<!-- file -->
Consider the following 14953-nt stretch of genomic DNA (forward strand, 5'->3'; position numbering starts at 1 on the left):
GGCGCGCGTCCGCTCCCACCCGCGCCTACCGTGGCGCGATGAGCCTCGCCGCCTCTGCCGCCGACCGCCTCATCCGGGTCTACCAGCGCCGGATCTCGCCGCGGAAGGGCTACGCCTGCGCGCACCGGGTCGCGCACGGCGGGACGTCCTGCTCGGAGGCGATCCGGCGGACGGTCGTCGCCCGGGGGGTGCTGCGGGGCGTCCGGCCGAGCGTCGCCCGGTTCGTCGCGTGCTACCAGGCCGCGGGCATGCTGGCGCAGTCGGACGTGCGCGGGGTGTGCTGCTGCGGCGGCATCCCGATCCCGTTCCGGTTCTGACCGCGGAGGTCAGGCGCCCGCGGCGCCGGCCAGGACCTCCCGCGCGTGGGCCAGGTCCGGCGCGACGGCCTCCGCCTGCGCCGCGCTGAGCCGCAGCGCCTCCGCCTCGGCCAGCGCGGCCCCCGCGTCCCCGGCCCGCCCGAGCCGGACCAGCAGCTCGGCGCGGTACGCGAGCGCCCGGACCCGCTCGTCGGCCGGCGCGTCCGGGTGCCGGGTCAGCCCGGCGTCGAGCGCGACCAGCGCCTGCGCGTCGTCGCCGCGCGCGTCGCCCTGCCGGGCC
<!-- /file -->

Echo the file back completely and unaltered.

Consider the following 14953-nt stretch of genomic DNA (forward strand, 5'->3'; position numbering starts at 1 on the left):
GGCGCGCGTCCGCTCCCACCCGCGCCTACCGTGGCGCGATGAGCCTCGCCGCCTCTGCCGCCGACCGCCTCATCCGGGTCTACCAGCGCCGGATCTCGCCGCGGAAGGGCTACGCCTGCGCGCACCGGGTCGCGCACGGCGGGACGTCCTGCTCGGAGGCGATCCGGCGGACGGTCGTCGCCCGGGGGGTGCTGCGGGGCGTCCGGCCGAGCGTCGCCCGGTTCGTCGCGTGCTACCAGGCCGCGGGCATGCTGGCGCAGTCGGACGTGCGCGGGGTGTGCTGCTGCGGCGGCATCCCGATCCCGTTCCGGTTCTGACCGCGGAGGTCAGGCGCCCGCGGCGCCGGCCAGGACCTCCCGCGCGTGGGCCAGGTCCGGCGCGACGGCCTCCGCCTGCGCCGCGCTGAGCCGCAGCGCCTCCGCCTCGGCCAGCGCGGCCCCCGCGTCCCCGGCCCGCCCGAGCCGGACCAGCAGCTCGGCGCGGTACGCGAGCGCCCGGACCCGCTCGTCGGCCGGCGCGTCCGGGTGCCGGGTCAGCCCGGCGTCGAGCGCGACCAGCGCCTGCGCGTCGTCGCCGCGCGCGTCGCCCTGCCGGGCC